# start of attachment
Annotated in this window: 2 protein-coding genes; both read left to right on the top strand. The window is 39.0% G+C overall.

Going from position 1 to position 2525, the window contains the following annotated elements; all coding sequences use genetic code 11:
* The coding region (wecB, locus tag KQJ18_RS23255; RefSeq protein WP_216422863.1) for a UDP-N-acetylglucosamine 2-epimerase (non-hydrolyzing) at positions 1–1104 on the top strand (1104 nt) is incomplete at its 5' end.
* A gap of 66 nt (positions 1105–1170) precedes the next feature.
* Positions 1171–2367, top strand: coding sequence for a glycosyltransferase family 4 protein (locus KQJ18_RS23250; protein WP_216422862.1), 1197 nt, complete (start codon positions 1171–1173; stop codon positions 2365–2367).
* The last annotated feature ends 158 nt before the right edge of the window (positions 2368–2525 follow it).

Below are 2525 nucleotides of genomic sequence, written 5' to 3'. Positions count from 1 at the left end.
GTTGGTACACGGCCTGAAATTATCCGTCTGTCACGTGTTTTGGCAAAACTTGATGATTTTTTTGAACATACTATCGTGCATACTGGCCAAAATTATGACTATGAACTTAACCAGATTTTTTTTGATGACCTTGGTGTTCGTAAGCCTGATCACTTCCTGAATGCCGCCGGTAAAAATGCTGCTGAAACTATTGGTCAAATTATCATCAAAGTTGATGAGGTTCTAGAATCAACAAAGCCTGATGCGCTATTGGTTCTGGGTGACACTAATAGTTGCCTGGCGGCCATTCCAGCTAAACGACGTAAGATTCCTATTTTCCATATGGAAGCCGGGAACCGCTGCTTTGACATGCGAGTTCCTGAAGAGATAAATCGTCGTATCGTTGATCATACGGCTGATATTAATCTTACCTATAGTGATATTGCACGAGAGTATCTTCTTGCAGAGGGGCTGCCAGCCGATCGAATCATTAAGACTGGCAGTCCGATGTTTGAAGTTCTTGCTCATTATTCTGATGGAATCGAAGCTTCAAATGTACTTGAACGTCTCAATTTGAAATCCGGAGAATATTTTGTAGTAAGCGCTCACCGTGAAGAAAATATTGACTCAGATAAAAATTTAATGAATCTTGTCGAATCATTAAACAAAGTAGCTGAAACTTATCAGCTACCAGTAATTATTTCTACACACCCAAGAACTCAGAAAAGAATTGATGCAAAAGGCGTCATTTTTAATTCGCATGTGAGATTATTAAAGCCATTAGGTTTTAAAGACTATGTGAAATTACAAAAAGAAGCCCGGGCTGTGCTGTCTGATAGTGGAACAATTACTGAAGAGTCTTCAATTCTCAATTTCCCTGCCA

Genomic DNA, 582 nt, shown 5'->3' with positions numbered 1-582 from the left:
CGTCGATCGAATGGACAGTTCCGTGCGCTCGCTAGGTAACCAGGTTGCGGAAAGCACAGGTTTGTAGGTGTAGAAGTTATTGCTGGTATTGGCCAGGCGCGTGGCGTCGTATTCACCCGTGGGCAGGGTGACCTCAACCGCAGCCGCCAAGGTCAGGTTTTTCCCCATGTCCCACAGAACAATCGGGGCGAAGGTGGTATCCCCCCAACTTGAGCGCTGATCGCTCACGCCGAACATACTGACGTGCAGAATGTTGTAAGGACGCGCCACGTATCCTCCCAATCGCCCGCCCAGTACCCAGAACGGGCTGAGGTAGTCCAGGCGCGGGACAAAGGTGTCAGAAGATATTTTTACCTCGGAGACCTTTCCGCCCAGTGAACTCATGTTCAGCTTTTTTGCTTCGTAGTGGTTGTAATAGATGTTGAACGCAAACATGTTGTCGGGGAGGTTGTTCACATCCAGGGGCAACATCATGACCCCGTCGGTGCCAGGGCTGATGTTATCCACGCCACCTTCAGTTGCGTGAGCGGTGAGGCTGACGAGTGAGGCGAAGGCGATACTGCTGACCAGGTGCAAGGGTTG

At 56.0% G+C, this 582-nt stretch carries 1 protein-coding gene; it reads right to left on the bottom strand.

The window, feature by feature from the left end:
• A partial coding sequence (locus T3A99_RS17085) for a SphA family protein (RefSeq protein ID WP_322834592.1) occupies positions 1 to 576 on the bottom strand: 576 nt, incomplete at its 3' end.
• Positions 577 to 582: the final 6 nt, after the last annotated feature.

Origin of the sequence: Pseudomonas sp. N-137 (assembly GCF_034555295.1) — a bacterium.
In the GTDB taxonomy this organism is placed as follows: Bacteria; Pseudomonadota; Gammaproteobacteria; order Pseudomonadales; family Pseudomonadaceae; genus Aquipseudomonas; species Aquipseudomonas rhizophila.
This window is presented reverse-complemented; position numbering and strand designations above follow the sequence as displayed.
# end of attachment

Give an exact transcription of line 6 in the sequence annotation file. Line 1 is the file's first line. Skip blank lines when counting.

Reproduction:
* The last annotated feature ends 158 nt before the right edge of the window (positions 2368–2525 follow it).